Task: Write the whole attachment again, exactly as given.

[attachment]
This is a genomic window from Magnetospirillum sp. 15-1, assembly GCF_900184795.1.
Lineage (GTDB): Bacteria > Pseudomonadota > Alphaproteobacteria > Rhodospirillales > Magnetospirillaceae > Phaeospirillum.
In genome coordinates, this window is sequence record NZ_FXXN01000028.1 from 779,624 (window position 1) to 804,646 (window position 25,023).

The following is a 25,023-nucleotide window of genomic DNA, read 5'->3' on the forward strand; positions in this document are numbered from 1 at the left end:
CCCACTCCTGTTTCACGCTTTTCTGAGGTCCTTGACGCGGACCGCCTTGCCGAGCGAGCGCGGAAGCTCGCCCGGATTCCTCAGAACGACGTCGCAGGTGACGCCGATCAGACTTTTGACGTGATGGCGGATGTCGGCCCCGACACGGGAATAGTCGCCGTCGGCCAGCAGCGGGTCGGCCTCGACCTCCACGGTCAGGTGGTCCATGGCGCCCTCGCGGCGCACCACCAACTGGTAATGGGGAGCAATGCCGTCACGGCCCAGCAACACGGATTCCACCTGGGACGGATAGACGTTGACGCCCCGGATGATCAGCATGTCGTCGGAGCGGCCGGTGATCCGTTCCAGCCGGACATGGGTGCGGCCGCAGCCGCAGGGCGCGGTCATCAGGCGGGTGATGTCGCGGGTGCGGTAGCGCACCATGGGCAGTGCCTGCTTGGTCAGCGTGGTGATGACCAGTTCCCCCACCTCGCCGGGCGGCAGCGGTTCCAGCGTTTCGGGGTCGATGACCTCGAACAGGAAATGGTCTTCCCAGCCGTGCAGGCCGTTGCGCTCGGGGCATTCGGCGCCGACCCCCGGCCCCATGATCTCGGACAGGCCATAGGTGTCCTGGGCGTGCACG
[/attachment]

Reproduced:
This is a genomic window from Magnetospirillum sp. 15-1, assembly GCF_900184795.1.
Lineage (GTDB): Bacteria > Pseudomonadota > Alphaproteobacteria > Rhodospirillales > Magnetospirillaceae > Phaeospirillum.
In genome coordinates, this window is sequence record NZ_FXXN01000028.1 from 779,624 (window position 1) to 804,646 (window position 25,023).

The following is a 25,023-nucleotide window of genomic DNA, read 5'->3' on the forward strand; positions in this document are numbered from 1 at the left end:
CCCACTCCTGTTTCACGCTTTTCTGAGGTCCTTGACGCGGACCGCCTTGCCGAGCGAGCGCGGAAGCTCGCCCGGATTCCTCAGAACGACGTCGCAGGTGACGCCGATCAGACTTTTGACGTGATGGCGGATGTCGGCCCCGACACGGGAATAGTCGCCGTCGGCCAGCAGCGGGTCGGCCTCGACCTCCACGGTCAGGTGGTCCATGGCGCCCTCGCGGCGCACCACCAACTGGTAATGGGGAGCAATGCCGTCACGGCCCAGCAACACGGATTCCACCTGGGACGGATAGACGTTGACGCCCCGGATGATCAGCATGTCGTCGGAGCGGCCGGTGATCCGTTCCAGCCGGACATGGGTGCGGCCGCAGCCGCAGGGCGCGGTCATCAGGCGGGTGATGTCGCGGGTGCGGTAGCGCACCATGGGCAGTGCCTGCTTGGTCAGCGTGGTGATGACCAGTTCCCCCACCTCGCCGGGCGGCAGCGGTTCCAGCGTTTCGGGGTCGATGACCTCGAACAGGAAATGGTCTTCCCAGCCGTGCAGGCCGTTGCGCTCGGGGCATTCGGCGCCGACCCCCGGCCCCATGATCTCGGACAGGCCATAGGTGTCCTGGGCGTGCACG